What's the Best Way to Brew Iced Coffee?

Iced coffee made in the Japanese style by brewing over a carafe of ice on a sacle.
Japanese-style coffee, which involves brewing pour-over coffee directly onto ice, was the unanimous winner in our blind tasting.

For something as simple as cold coffee, you'd think there wouldn't be much debate about how to make it. Shouldn't it be as easy as brewing some coffee and then chilling it with ice? For some it really is that simple, yet for those of us who obsess about perfect iced coffee it can feel like a never-ending pursuit. As an iced-coffee lover, I have to admit that much of the iced coffee I buy, and even a lot that I make myself, tastes pretty mediocre. There's something about chilled coffee that exposes bad flavors even more than when it's hot.

In recent years, many have advocated cold-brewed coffee, in which grounds are left to steep for several hours in room temperature water before being strained out.

But there's been a backlash against that method, with proponents saying that cold water isn't capable of extracting certain desirable coffee flavors, no matter how long it steeps. Instead, they point to what's become known as the Japanese method, which involves brewing highly concentrated coffee directly onto ice, chilling it instantly while diluting it just the right amount.

With no clear resolution in sight, it seemed like it was time to put the major brewing methods to the test with a blind tasting. And, because setting up a blind side-by-side coffee tasting can be difficult without a whole lot of pro-gear, I called up my pals at Counter Culture Coffee's New York Training Center to see if they'd be willing to help.

The Tasting

Coffee pros, like my friends over at Counter Culture, tend to have pretty strongly formed opinions about what the best iced coffee method is, so, to get a broader range of tasters who hadn't yet chosen sides, I brought along my Serious Eats coworkers Tracie, Paul, and Ben.

The plan was to do a blind, silent tasting, with the coffee served in identical, unmarked glasses—no communication or talking about the coffees while the four of us picked our favorites. Once we had all made up our minds, we'd compare our impressions.

In front of us, barista (and 2013 World Brewers Cup Champion) Erin McCarthy set out four cups of black iced coffee made with the same Ethiopian bean in the following ways:

Pour-over brewed directly onto ice

Immersion (in this case the Clever coffee brewer) poured onto ice right after steeping

Cold-brewed coffee

Coffee that had been brewed hot, then left in the refrigerator overnight. (I'll call this Diner Style.)

Iced coffee prepared in four different ways, all served in small glasses.
The four iced coffee samples. Due to a scale snafu, the second one from left was too weak and was quickly replaced with a corrected version.

Without knowing which was which, all four of us picked the pour-over onto ice (a.k.a. Japanese style) as our favorite, with a bright, clean flavor.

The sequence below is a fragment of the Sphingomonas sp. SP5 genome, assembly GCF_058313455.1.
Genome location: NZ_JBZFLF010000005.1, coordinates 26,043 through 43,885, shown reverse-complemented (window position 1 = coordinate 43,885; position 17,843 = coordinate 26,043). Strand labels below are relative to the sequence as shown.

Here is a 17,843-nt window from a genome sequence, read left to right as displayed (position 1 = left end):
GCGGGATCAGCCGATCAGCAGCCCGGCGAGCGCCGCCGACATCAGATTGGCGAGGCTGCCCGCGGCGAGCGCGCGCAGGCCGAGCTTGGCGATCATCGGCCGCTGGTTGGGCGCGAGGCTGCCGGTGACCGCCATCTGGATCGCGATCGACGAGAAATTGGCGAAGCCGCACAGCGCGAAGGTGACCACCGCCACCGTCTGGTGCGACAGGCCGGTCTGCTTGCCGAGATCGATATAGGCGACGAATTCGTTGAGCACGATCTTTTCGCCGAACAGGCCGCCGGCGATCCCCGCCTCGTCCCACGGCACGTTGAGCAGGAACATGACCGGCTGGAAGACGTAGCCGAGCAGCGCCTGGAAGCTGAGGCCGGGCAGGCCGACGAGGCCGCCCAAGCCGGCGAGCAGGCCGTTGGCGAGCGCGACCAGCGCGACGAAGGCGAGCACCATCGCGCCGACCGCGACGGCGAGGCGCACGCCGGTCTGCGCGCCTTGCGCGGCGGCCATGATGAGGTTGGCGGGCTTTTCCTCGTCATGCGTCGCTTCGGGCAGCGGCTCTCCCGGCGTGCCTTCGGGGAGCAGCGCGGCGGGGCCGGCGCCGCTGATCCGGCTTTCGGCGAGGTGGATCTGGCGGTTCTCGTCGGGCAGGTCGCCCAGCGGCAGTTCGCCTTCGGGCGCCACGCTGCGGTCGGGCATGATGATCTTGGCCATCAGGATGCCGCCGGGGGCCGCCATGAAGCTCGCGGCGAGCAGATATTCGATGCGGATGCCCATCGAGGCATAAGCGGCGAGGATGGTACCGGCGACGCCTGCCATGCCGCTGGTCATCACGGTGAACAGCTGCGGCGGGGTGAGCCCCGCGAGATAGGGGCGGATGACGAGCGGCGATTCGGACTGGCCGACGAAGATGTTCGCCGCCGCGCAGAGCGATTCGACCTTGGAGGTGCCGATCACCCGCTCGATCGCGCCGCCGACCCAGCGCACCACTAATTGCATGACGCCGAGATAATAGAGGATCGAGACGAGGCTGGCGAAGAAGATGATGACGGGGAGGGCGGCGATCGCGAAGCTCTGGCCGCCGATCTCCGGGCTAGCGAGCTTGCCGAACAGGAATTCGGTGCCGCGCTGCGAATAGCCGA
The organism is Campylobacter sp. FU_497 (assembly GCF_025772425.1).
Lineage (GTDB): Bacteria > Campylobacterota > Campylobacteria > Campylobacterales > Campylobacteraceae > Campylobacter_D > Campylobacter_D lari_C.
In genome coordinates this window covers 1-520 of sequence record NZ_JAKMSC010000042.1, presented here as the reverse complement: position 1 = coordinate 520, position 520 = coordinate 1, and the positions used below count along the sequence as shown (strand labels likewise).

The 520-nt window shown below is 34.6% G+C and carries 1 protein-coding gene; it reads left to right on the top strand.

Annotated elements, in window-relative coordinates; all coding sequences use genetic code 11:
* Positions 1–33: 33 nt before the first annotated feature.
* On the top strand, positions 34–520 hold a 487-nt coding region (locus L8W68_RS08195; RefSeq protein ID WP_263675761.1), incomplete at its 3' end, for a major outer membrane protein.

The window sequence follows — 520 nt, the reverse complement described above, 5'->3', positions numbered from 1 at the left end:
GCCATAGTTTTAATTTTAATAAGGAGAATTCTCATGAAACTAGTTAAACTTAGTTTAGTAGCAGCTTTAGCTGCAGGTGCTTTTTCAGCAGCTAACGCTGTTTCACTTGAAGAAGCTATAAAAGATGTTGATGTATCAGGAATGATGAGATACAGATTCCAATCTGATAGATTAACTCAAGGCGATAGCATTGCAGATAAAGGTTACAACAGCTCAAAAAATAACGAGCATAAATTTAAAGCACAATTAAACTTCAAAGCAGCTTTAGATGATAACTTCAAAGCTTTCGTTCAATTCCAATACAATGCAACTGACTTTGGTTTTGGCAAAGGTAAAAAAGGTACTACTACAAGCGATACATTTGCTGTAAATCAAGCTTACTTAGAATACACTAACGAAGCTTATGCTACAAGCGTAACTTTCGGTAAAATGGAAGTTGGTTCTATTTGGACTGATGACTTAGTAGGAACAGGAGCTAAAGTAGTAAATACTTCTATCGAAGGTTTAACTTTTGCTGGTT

Tracie, Paul, and I agreed that the diner-style was our least favorite, with Tracie describing it as bitter and me calling it muddy. Ben wasn't as unhappy with it, naming the immersion method his least favorite (Paul and I weren't thrilled with that one either, finding it unpleasantly funky and metallic).

Brewing iced coffee via an immersion method.
While similar in method to pour-over directly onto ice, using an immersion method (like the Clever brewer here) and then releasing it over ice once fully steeped, produced coffee that none of us were crazy about: funky and metallic.

None of us loved the cold brew, finding it weirdly sour and somewhat viscous. (People often say that cold brew's advantage is that it's less acidic, but according to McCarthy, sourness is a common problem with cold-brewed coffee, possibly because the cold water tends to under-extract the beans.)

Then Paul made a key observation. "The Japanese style is the one you want to drink by itself," he said. "The cold brew and diner-style make you want to put cream and sugar in them."

With that, we busted out the milk, added it to all the coffees, and tasted them again. And with that, everything shifted. With milk, the diner-style and cold brew tasted the best, whereas the Japanese style and immersion-over-ice were terrible, their bright flavors clashing with the creamy dairy, giving them the flavor of curdled milk.


"Pour-over coffee directly onto ice and served black won our hearts, while your everyday, run-of-the-mill diner-style or cold brew is what we'd do when adding milk, or milk and sugar."

Coffee is a tricky subject because there are so many variables at play. In this tasting, for instance, we only tried one type of bean, so it's definitely possible other beans and other roasts might have led to different results. And personal preference can't be dismissed: Some people honestly love the heavy, bitter flavor of diner-style black coffee, and there's nothing wrong with that. But within the limits of this tasting, our panel's feelings were almost totally unanimous: pour-over coffee directly onto ice and served black won our hearts, while your everyday, run-of-the-mill diner-style or cold brew is what we'd do when adding milk, or milk and sugar.

The best news is that, of all the iced-coffee brewing methods, pour-over directly onto ice is also the absolute easiest one to do. It requires no advanced planning, like cold brew and diner-style do, and it's ready right away. For a quick-and-easy guide on how to do it, check out our method here.